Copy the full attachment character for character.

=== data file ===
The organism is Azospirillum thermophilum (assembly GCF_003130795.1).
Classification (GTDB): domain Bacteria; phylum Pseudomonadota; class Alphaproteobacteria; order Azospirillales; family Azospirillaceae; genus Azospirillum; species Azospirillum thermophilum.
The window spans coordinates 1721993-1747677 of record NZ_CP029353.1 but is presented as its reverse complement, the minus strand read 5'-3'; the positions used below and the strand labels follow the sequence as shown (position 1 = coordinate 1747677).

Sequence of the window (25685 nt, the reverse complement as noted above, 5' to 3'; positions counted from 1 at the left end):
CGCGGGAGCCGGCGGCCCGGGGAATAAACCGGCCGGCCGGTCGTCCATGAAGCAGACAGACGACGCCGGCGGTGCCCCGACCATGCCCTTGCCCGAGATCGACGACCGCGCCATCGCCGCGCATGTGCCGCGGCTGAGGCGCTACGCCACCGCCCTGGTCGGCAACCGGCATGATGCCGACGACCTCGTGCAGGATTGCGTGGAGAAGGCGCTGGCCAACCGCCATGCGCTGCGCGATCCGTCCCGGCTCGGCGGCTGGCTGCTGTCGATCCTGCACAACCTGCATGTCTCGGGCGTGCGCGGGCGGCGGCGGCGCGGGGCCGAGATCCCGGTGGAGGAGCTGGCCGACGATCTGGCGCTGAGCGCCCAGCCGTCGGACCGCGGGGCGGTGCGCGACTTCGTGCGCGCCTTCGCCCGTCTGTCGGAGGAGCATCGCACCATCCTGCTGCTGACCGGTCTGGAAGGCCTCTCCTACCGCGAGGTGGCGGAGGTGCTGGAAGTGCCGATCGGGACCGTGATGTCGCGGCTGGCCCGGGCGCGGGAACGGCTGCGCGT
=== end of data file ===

The organism is Azospirillum thermophilum (assembly GCF_003130795.1).
Classification (GTDB): domain Bacteria; phylum Pseudomonadota; class Alphaproteobacteria; order Azospirillales; family Azospirillaceae; genus Azospirillum; species Azospirillum thermophilum.
The window spans coordinates 1721993-1747677 of record NZ_CP029353.1 but is presented as its reverse complement, the minus strand read 5'-3'; the positions used below and the strand labels follow the sequence as shown (position 1 = coordinate 1747677).

Sequence of the window (25685 nt, the reverse complement as noted above, 5' to 3'; positions counted from 1 at the left end):
CGCGGGAGCCGGCGGCCCGGGGAATAAACCGGCCGGCCGGTCGTCCATGAAGCAGACAGACGACGCCGGCGGTGCCCCGACCATGCCCTTGCCCGAGATCGACGACCGCGCCATCGCCGCGCATGTGCCGCGGCTGAGGCGCTACGCCACCGCCCTGGTCGGCAACCGGCATGATGCCGACGACCTCGTGCAGGATTGCGTGGAGAAGGCGCTGGCCAACCGCCATGCGCTGCGCGATCCGTCCCGGCTCGGCGGCTGGCTGCTGTCGATCCTGCACAACCTGCATGTCTCGGGCGTGCGCGGGCGGCGGCGGCGCGGGGCCGAGATCCCGGTGGAGGAGCTGGCCGACGATCTGGCGCTGAGCGCCCAGCCGTCGGACCGCGGGGCGGTGCGCGACTTCGTGCGCGCCTTCGCCCGTCTGTCGGAGGAGCATCGCACCATCCTGCTGCTGACCGGTCTGGAAGGCCTCTCCTACCGCGAGGTGGCGGAGGTGCTGGAAGTGCCGATCGGGACCGTGATGTCGCGGCTGGCCCGGGCGCGGGAACGGCTGCGCGT